has “one of Phoenix’s top sandwiches?”
“Yes,” said Phoenix Magazine, and we wanted to test their judgment. So we took the drive to Chandler (over an hour from the campground) to try the Barbequed Pork sandwich from Lee’s Sandwiches.
(The following information is from the Lee’s Sandwiches web site.)
Chieu Le, the founder of Lee’s Sandwiches, came to America and settled in San Jose, CA in 1980. He began taking adult education classes to study English and frequently bought food from a catering truck before and after class. Seeing the potential of a portable food service vehicle, Chieu Le worked on a catering truck to better understand the business. By 1981, he bought his first catering truck and started his route around San Jose.
But Chieu Le didn’t stop with the catering truck. He saw the need for trucks to have a place to easily restock food and ice. The idea developed into Lee Bros. Foodservices, Inc, which he and his younger brother Henry Le started in 1982. They chose the name “Lee” so it would be easily pronounced. In time, they created the largest industrial catering company in Northern California, serving more than 500 independently owned and operating catering trucks at one time.
In 1983, Chieu’s parents, Ba Le and Hanh Nguyen, started serving banh mi (Viet-style french baguette usually made with a combination of rice and/or wheat flour, resulting in a very light, crackly crust and not overly dense bread) Vietnamese-style sandwiches from their catering truck by San Jose State University to the students and residents in the area. It became an instant hit, and wanting to create a more permanent location and expand the options for their patrons, they opened the first Lee’s Sandwiches location on Santa Clara Street.
In 2001, Chieu Le and his eldest son, Minh Le, developed a new concept of Lee’s Sandwiches. In addition to the traditional Vietnamese banh mi sandwiches, they added Euro-style sandwiches, fresh baked baguettes and croissants, an extensive line of drinks. Lee’s Sandwiches grew rapidly, locations opening in Northern California and Southern California then onto Arizona, Texas and Oklahoma. Currently there are over three-dozen stores, with plans to expand across the country.
We walked into Lee’s sprawling restaurant at about 1:30 p.m. on a Saturday and found the place almost empty. I suspect that such is not the case of weekdays and that Lee’s is a favorite lunch spot for the local office and retail store employees.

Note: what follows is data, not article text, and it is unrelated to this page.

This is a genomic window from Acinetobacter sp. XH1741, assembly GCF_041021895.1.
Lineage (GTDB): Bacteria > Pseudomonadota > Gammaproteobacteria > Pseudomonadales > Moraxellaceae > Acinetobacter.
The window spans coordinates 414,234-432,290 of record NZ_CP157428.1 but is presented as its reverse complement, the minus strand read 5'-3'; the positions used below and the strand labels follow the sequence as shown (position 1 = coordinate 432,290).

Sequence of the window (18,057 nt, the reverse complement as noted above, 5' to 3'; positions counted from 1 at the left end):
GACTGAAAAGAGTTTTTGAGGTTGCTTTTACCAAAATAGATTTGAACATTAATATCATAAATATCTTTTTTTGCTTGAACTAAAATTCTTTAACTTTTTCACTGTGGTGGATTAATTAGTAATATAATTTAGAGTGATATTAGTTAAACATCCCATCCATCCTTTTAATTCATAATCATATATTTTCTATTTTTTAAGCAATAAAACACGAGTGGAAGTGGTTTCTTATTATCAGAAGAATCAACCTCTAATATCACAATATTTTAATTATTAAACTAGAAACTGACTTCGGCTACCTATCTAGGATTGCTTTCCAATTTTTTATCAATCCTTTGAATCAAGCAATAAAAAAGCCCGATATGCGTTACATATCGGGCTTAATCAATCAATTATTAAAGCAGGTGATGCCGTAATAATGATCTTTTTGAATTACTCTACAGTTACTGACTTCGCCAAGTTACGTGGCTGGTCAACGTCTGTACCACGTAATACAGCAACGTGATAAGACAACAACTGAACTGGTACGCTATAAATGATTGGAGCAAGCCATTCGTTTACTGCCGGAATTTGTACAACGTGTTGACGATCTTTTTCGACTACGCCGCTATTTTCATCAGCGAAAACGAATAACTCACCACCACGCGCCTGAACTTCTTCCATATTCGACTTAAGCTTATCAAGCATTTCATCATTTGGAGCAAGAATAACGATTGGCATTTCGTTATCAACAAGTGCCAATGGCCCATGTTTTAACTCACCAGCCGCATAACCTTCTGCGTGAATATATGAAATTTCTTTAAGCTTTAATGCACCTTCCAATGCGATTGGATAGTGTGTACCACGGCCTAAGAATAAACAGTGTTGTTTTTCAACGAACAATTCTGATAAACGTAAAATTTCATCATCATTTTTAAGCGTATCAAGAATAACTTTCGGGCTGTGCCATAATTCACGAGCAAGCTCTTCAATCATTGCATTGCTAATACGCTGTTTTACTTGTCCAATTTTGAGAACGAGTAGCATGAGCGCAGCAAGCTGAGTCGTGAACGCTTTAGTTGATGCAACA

Lee’s combines very reasonable prices with quick service and highly creative food.
Both of us started our lunches with an order of the spring rolls. The rolls came two to an order and were filled with shredded lettuce, vermicelli noodles, shrimp, pork, and mint and came with a cup of hoisin, peanut, and chili sauce.
Sandwiches are either Asian or Euro with the latter coming on either a croissant (turkey/salami/cheese, turkey/bacon, or turkey/roast beef/cheese) or baguette (BLT, tuna, turkey club). Since Chuck was boycotting (due to dental work) anything hard and crusty, he ordered the turkey, roast beef, and cheese on a croissant.
While I had come for the BBQ pork, I still spent some time surveying the other Asian options (all on the baguette) which included: cured pork and pork roll, vegetarian, pork roll with pate, jambon (ham) and pork roll, cured pork with pate, grilled chicken, grilled pork, pork meatballs, shredded pork, or sardine. But I stuck with my original inclination and ordered the BBQ pork.
I will admit that I didn’t taste Chuck’s roast beef and turkey sandwich. He said it was o.k. Mine, on the other hand, was more than o.k. The baguette was a wonder. The crust did crackle and the interior was soft and airy. Topping the slices of traditional Asian barbecue pork were shredded cabbage and carrot with sliced jalapenos and whole sprigs of cilantro. I was disappointed in the skimpy amount of pork, but for about $5.00, you can’t expect too much.
I enjoyed my meal and this would probably be a lunchtime favorite if I worked in the area, but I can’t go any higher than 3.5 Addies.